Heritage and History
The division was organized in August 1917 as a National Guard formation with troops from Kansas and Missouri, after a few months as the 14th Division. It consisted of the 69th Infantry Brigade (137th and 138th Infantry Regiments) and the 70th Infantry Brigade (139th and 140th Infantry Regiments). It went overseas in May 1918. Upon arrival in France, the 35th Division was garrisoned near the front in Alsace. It received limited training from the French Army. The Division saw combat in the Meuse-Argonne offensive where it collapsed after five days of fighting. During World War I, Battery D of the 129th Field Artillery Regiment had, as a battery commander, Captain Harry S. Truman, later President of the United States.
The Division was activated on 23 December 1940, as a National Guard Division from Kansas, Missouri and Nebraska. The division departed for Europe on 12 May 1944. It arrived in the United Kingdom on 25 May 1944, and received further training. It landed on Omaha Beach, Normandy, 5–7 July 1944, and entered combat 11 July, fighting in the Normandy hedgerows, north of Saint-Lô.
After several activations and reactivations in the immediate postwar years, the 35th Infantry Division (Mechanized) was reactivated on 25 August 1984 from the 67th Infantry Brigade (Mechanized) of Nebraska, the 69th Infantry Brigade (Mechanized) of Kansas, and the 149th Armored Brigade from Kentucky. It continues in service today. In 1984-85, the 69th Infantry Brigade was reported to comprise the 1st and 2nd Battalions of the 137th Infantry Regiment, the 1st Battalion, 635th Armored Regiment, 1st Battalion, 127th Field Artillery Regiment, E Troop, 114th Cavalry, and the 169th Engineer Company
In 2001, the 35th Infantry Division headquarters, Fort Leavenworth, was notified that they would command the Stabilization Force (SFOR13) in Bosnia in 2003. They immediately began train-up for the mission, including terrain walks in Bosnia.
More than 1000 soldiers of the 35th Infantry Division bid farewell to friends and family at Kansas State University on Jan 19, 2003. The unit was commanded by BG James R. “Ron” Mason, Asst. Division Commander from Kentucky. Sent to Bosnia, they replaced the 28th Infantry Division, Pennsylvania National Guard, as the lead unit of Task Force Eagle. At Eagle Base, Tuzla, Bosnia, the multinational force had the task of maintaining the peace and preventing further “ethic cleansing” which had plagued, and nearly destroyed, the area formerly known as Yugoslavia. On June 13, 2003 they began “Operation Tornado,” a ground and air assault using combat vehicles, aviation transport, and attack helicopters to secure an eight kilometer wide area near the town of Han Pijesak. During the mission, they uncovered a series of hidden bunkers and an enormous cache of weapons, ammunition, missiles, anti-tank weapons, and mines. They returned to Kansas in October, after completing their six month’s lead unit mission in Bosnia. They were replaced by the 34th Infantry Division of Minnesota and Iowa.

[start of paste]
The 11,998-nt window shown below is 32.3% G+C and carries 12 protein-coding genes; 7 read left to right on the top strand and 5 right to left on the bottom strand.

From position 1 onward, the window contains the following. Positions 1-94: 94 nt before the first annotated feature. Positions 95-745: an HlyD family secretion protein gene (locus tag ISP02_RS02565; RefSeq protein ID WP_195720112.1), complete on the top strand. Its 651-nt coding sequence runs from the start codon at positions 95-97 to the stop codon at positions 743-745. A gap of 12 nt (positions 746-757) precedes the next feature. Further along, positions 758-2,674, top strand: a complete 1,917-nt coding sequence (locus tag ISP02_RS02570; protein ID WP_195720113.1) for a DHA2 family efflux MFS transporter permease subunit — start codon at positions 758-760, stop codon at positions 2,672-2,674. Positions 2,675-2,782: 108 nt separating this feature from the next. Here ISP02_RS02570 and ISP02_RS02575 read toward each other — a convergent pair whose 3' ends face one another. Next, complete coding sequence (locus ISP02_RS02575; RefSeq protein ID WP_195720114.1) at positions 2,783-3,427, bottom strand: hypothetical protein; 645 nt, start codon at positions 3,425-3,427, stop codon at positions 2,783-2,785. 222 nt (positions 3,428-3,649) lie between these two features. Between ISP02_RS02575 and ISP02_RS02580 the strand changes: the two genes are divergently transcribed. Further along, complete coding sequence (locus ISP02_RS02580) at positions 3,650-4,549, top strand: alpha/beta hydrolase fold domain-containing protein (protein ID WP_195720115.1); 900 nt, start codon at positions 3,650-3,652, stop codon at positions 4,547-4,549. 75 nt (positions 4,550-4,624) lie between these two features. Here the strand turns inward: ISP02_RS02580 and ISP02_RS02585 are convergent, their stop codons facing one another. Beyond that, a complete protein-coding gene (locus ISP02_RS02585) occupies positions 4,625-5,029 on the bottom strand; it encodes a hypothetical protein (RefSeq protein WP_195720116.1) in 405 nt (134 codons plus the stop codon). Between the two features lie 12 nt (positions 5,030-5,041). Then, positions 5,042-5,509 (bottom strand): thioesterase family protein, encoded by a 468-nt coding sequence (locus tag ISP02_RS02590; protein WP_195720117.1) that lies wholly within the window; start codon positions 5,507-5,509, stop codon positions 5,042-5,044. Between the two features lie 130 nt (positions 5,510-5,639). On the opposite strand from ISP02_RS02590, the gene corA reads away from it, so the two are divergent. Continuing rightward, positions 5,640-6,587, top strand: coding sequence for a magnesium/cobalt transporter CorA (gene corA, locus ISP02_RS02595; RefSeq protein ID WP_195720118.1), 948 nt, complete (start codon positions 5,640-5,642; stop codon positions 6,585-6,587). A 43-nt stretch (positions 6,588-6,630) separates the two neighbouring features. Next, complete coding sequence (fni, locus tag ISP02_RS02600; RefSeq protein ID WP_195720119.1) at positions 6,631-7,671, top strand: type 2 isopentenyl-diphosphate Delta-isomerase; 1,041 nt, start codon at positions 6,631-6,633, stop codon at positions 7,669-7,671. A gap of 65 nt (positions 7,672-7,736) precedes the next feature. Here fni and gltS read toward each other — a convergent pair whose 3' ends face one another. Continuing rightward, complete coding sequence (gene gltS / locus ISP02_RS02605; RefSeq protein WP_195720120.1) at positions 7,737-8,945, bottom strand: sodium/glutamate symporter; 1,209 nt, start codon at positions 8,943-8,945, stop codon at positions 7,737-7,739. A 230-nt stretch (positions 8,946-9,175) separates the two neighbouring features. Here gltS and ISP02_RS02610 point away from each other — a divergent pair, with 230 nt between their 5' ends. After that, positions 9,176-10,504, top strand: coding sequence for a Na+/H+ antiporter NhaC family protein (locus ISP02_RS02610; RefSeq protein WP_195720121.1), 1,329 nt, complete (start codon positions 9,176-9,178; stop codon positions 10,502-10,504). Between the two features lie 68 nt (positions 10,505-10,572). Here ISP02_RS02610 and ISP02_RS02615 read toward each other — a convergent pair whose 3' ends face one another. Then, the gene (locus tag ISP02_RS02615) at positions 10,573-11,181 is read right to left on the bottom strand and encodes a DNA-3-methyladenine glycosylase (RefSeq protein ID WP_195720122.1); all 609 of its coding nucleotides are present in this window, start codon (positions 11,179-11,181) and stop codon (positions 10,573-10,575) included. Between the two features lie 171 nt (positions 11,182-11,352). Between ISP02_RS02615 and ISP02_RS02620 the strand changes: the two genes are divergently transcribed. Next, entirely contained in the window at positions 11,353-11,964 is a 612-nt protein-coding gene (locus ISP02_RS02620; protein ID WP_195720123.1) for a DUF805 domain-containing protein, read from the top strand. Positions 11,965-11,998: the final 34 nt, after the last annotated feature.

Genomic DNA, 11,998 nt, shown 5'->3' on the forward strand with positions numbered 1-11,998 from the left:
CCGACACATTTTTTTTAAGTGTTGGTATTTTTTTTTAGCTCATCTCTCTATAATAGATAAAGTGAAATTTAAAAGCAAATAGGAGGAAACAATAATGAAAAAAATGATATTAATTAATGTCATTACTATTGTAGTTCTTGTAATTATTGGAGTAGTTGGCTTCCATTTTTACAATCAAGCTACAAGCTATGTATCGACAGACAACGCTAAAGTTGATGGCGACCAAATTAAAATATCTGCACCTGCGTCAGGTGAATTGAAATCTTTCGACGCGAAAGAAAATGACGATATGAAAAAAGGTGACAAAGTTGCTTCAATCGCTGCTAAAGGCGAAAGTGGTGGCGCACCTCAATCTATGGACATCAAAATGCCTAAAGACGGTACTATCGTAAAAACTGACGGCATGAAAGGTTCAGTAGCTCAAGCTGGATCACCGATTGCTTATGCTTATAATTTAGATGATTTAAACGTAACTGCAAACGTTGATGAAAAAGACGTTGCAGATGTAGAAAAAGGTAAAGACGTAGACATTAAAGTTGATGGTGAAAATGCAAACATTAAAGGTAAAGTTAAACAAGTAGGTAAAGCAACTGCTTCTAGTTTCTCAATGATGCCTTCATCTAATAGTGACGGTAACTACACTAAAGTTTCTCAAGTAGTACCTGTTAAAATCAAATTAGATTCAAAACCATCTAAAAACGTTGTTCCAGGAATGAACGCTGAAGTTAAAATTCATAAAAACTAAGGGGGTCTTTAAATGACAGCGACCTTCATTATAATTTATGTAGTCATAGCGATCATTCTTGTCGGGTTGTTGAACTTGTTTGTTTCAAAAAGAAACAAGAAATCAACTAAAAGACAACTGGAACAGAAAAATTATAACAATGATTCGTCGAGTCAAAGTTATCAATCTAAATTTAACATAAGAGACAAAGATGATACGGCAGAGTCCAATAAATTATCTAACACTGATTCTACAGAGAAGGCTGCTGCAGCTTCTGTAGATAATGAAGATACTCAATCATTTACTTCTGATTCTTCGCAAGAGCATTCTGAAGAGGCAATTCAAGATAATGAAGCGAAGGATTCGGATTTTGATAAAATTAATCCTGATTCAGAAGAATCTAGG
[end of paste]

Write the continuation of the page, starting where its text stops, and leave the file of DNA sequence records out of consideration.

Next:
Approximately 200 soldiers of the 35th Division, headquartered at Fort Leavenworth, deployed to Kosovo in the fall of 2007 as the headquarters unit for Task Force Falcon, a multinational peacekeeping force. The mission was also known as KFOR 9.
Departure ceremonies were held at Harney Gymnasium at Fort Leavenworth on July 20, 2007 and they were then sent to Camp Atterbury, Indiana, for additional training before deploying to Kosovo for their year-long mission.
Commanding the unit was BG John E. Davoren, Leavenworth, Assistant Division Commander (Maneuver). CSM Timothy Cochran served as Command Sergeant Major for this Multinational Task Force Falcon-East (MNTF-E).
Once in Kosovo, they became part of the Balkans Nine peacekeeping mission, a task force of approximately 1,500 soldiers. The headquarters had previously served as the headquarters for the peacekeeping force (SFOR13) in Bosnia and Herzegovina in 2003, and had served as the headquarters for disaster relief during Hurricanes Katrina and Rita in Louisiana. The unit returned to Kansas in 2008